If you or someone you care about has been diagnosed with Crohn’s disease or ulcerative colitis, you are not alone. In fact, there are 233,000 Canadians living with Inflammatory Bowel Disease (IBD), and 10,200 new cases are diagnosed every year. That is 1 in every 150 Canadians!
I don’t want to publish the next statistic, because I have a parent with IBD, and two children who are at risk due to the genetic component to the disease. Nevertheless, the fact is that people are more frequently diagnosed with IBD between the ages of 15 and 30.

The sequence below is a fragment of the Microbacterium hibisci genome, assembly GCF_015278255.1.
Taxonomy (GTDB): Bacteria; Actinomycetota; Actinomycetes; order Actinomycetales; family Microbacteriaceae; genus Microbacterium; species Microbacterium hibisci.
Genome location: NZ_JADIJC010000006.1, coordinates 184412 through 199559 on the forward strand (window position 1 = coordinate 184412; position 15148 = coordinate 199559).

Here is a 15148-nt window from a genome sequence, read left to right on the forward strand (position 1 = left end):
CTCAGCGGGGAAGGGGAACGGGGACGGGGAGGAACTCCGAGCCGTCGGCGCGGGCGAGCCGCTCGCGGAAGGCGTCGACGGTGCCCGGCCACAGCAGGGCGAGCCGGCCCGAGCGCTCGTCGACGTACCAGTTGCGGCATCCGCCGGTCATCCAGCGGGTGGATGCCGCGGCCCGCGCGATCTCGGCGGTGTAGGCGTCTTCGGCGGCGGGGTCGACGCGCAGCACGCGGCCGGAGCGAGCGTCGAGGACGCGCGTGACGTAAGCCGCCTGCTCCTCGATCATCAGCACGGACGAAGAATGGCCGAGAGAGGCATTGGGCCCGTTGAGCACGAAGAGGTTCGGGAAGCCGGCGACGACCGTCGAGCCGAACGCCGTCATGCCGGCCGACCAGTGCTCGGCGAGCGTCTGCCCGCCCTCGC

And, having a child with Crohn’s disease or ulcerative colitis can be an emotional roller coaster.
Chances are, you know a child with IBD. Sadly, I know three. The most recognized symptoms – fatigue, frequent or urgent diarrhea (possibly bloody), abdominal pain and cramping – are hard enough for adults to cope with. But with children, it’s next to impossible to explain to someone so young why they do not feel well. And, it can be equally hard as a parent to cope with seeing your child ill and dealing with the complications that go along with these diseases. …